Candida auris has been classified as a nosocomial infection, meaning it is a condition most commonly acquired in a hospital or facility setting, and was not present in the person prior to their admission. Patients with other existing infections who are already on antibiotics or antifungals are at risk for contracting multi-drug resistant Candida auris. People who have infected wounds, have had recent surgery, or have been diagnosed with diabetes, cancer, and immunosuppressive conditions are also at great risk. In addition, anyone with medical equipment that is attached to their body is at risk for the fungal infection, such as people who are intubated or using respiratory masks and nasal cannulas, as well as people with urinary catheters, feeding tubes, or intravenous, peripherally, or centrally inserted catheters.

People who are healthy and do not have underlying conditions are not at risk for severe Candida auris infections but are at risk for spreading the yeast to others. Candida auris can live on and within the human body, as well as on moist and dry surfaces for up to 14 days.

How do you treat Candida auris?

It is important for all healthcare professionals in any setting to be vigilant and prevent the transmission of the fungus through proper special precautions. The most important and simplest step is proper handwashing. Every healthcare professional and visitor should thoroughly wash their hands immediately after visiting a patient in a room in a healthcare facility. Alcohol-based sanitizers can also kill the candida auris fungus when soap and water is unavailable. Even in home settings, proper hand hygiene is key for everyone to stay healthy and prevent the spreading of germs to each other.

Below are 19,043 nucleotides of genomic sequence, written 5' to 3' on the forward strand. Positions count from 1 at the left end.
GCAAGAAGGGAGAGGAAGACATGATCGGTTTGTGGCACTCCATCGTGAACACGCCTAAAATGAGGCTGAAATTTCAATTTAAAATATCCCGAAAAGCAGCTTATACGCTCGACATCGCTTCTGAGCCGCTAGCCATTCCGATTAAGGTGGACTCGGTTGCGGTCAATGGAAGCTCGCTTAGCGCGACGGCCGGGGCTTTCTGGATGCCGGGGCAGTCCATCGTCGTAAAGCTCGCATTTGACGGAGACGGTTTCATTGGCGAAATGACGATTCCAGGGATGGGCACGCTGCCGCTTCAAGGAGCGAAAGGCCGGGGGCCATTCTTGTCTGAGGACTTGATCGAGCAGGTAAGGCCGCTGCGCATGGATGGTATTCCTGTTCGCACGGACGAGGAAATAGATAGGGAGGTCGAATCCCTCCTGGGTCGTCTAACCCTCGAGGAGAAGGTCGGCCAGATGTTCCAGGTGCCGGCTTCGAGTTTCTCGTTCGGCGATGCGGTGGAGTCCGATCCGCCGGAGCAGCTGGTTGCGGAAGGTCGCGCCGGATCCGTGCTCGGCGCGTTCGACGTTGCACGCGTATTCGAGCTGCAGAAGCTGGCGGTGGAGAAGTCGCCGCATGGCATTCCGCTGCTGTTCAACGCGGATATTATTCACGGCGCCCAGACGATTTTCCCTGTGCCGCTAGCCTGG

People with suspected or confirmed Candida auris infections should be isolated to prevent spreading the fungus. All healthcare professionals and visitors should utilize contact precautions, including wearing gowns and gloves when coming in contact with the affected person until the infection clears. Candida auris can only be confirmed by swabbing affected areas or equipment and submitting for laboratory testing. Often, several antifungal medications will be needed to rid the fungus from the body. Echinocandins are a class of antifungal medications that have been found to treat the fungus, with severe infections requiring excessive doses and additional antifungals to completely eliminate the infection. Equipment should be routinely disinfected; chlorhexidine-based cleaners are among the safest for cleansing equipment in contact with the body.

Now What?

Remember that while Candida auris can be serious and even fatal in some cases, don’t panic. Pay attention to the people you care for as a healthcare professional and if you think you find symptoms of the infection, report them immediately. Early intervention can prevent any infection from becoming more severe. Never forget that simple handwashing or use of an alcohol-based hand sanitizer is a highly effective way stop spreading the fungus. Visit the Centers for Disease Control [CDC] to monitor the most current information on Candida auris and other diseases that may be affecting the people you care for:

For the most up to date information and transmission statistics, visit the Centers for Disease Control [CDC] Candida auris web page.

For the specific recommendations based on the setting where you provide care as a healthcare professional, visit the CDC Infection Control and Prevention for Candida auris page.